Menu mobile menu

How artificial hearing could become more natural with the help of light

Scientists of the Neuroscience Department at the University Medical Center Göttingen (UMG) and the Auditory Neuroscience and Optogenetics Laboratory of the German Primate Center (DPZ) show an improved resolution of pitch in artificial hearing by optical stimulation of the inner ear. Publication in Nature Communications
Reconstruction of the inner ear of a mongolian gerbil with the cochlea and vestibular system. The auditory nerve cells of the inside of the cochlea (red) were stimulated with optcal fibers (grey cylinders) at several locations. Illustration: Carlos Duque-Afonso, Institute for Auditory Neuroscience/UMG
Spread of the nerve cell activity in the midbrain for acoustic (top), optical (middle) and electrical (bottom) stimulation of different intensities. The activity increases from blue to yellow and remains comparably narrow, which indicates a high pitch resolution. In electrical stimulation the activity is broad: poor pitch resolution. Illustration: Alexander Dieter, Institute for Auditory Neuroscience/UMG
Spread of the nerve cell activity in the midbrain for acoustic (top), optical (middle) and electrical (bottom) stimulation of different intensities. The activity increases from blue to yellow and remains comparably narrow, which indicates a high pitch resolution. In electrical stimulation the activity is broad: poor pitch resolution. Illustration: Alexander Dieter, Institute for Auditory Neuroscience/UMG
Alexander Dieter, PHD student of the Göttingen Neuroscience programme. Photo: private
Alexander Dieter, PHD student of the Göttingen Neuroscience programme. Photo: private
Dr. Marcus Jeschke, leader of the junior research group "Cognitive Hearing in Primates" at the DPZ and scientist at the Institute for Auditory Neuroscience at the UMG. Photo: Karin Tilch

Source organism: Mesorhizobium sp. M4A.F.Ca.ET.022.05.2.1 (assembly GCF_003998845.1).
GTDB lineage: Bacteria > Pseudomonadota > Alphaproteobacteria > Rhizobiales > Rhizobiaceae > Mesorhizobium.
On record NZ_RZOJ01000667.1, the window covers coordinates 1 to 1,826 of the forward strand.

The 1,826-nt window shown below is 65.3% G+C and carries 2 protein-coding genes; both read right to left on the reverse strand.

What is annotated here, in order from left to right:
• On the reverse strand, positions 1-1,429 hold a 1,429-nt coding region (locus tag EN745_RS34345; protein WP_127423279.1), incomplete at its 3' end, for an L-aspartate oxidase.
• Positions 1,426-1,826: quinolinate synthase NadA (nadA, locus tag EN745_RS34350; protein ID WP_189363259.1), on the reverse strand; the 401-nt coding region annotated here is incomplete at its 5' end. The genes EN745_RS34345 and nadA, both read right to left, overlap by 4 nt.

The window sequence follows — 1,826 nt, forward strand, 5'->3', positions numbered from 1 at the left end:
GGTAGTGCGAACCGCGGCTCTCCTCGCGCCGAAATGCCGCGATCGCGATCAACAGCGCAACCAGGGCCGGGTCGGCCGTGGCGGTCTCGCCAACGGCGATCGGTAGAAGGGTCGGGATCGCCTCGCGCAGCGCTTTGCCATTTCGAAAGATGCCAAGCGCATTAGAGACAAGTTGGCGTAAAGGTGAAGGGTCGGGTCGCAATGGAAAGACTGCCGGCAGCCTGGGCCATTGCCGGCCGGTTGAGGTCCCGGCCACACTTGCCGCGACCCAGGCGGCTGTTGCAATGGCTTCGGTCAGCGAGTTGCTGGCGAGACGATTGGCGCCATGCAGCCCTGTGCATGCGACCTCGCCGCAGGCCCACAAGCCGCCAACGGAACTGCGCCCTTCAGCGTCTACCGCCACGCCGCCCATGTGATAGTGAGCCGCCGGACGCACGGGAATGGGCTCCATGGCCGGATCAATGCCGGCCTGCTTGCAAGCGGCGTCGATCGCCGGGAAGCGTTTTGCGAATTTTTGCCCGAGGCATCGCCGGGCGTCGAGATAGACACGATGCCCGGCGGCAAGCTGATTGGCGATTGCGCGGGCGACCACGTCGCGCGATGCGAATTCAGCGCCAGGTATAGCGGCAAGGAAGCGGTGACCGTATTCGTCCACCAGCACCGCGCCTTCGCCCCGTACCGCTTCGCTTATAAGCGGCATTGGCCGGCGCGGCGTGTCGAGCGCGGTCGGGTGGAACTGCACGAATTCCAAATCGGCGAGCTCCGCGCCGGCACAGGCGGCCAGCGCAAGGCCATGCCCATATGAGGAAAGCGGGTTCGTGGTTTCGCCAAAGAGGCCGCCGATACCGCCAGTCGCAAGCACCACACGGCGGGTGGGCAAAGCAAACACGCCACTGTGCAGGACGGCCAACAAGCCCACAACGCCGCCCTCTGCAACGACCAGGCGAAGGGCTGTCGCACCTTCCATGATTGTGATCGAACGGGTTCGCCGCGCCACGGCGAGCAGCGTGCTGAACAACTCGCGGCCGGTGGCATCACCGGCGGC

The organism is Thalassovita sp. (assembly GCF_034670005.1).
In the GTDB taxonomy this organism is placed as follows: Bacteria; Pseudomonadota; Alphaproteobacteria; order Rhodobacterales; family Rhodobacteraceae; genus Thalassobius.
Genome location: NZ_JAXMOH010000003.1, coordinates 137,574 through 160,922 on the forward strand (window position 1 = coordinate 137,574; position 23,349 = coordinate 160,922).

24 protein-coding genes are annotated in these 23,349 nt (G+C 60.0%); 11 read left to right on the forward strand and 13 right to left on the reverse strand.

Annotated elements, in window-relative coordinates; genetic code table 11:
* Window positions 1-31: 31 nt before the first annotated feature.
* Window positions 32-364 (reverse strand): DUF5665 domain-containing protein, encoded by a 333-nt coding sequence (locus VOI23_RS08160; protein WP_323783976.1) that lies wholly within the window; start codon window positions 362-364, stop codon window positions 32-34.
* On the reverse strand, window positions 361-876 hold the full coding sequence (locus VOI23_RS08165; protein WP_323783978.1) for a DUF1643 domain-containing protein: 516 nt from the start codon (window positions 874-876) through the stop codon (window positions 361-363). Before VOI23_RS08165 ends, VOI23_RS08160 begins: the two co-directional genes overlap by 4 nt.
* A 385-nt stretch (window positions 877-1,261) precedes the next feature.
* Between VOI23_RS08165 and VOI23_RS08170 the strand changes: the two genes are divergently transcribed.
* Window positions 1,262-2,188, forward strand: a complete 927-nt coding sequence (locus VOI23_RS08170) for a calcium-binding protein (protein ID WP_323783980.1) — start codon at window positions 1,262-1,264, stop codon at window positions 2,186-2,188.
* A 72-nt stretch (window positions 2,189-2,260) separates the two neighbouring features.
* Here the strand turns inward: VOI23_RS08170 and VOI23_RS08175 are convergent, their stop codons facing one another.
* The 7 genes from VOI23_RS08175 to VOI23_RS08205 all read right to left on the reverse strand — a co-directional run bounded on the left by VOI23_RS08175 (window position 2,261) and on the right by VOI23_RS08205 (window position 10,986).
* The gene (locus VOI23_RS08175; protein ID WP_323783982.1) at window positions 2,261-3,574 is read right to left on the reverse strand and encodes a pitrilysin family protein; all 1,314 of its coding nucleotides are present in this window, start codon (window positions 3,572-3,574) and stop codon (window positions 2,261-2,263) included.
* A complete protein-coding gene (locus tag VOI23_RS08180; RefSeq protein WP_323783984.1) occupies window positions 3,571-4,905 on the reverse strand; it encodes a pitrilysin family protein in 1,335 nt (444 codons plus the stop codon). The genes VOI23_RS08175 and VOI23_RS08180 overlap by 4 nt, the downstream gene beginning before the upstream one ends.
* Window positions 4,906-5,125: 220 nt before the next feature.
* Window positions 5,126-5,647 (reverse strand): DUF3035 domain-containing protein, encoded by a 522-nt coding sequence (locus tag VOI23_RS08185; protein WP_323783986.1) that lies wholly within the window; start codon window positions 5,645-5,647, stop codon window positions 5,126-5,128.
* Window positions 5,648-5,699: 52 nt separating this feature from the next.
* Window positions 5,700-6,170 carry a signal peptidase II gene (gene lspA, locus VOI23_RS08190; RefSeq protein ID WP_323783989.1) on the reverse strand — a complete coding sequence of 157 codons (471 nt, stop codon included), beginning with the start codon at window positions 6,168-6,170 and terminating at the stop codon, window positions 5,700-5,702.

Dr. Marcus Jeschke, leader of the junior research group "Cognitive Hearing in Primates" at the DPZ and scientist at the Institute for Auditory Neuroscience at the UMG. Photo: Karin Tilch
Prof. Dr. Tobias Moser, Director of the Institute for Auditory Neuroscience, University Medical Center Göttingen (UMG). Photo: UMG
Prof. Dr. Tobias Moser, Director of the Institute for Auditory Neuroscience, University Medical Center Göttingen (UMG). Photo: UMG

Enjoying music, recognizing melodies or making conversation in an environment with background noise – these abilities are still severely impaired in people who depend on hearing prostheses, so-called cochlear implants. Researchers in Göttingen were now able to show that artificial hearing can be improved by stimulating the hearing pathway by light instead of the routinely applied technique using electricity.

The research was conducted by a group of scientists led by Tobias Moser, who is Director of the Auditory Neuroscience Department at the University Medical Center Göttingen (UMG) and head of the Auditory Neuroscience and Optogenetics Laboratory at the German Primate Center (DPZ). They compared the stimulation of the auditory nerve using light (optogenetic stimulation) in a technique that was developed in Göttingen, with natural hearing and stimulation by an electrical cochlea implant in an animal model. By studying nervous excitation in the midbrain, the scientists obtained comparable data on the resolution of pitch (frequency) in acoustic, optical and electrical stimulation treatments. The results of the comparison between the auditory resolution of tone pitches in the different treatments was recently published.

In their study, the scientists of the Göttingen Campus conclude that the artificial excitation of the auditory pathway using light permits for a far higher resolution than the established technique using electricity. At low excitation intensities, the resolution capacity delivered by optogenetic stimulation was even comparable to the natural hearing capacity. These results give hope that future cochlear implants may better restore the hearing capacity of deaf patients and those hard of hearing. The preclinical research was supported by the „OptoHear“ project of the European Research Council (ERC). The results were published in the journal Nature Communications.

Original publication

Dieter A, Duque-Afonso CJ, Rankovic V, Jeschke M, Moser T (2019): Near physiological spectral selectivity of cochlear optogenetics. Nature Communications, doi: 10.1038/s41467-019-09980-7.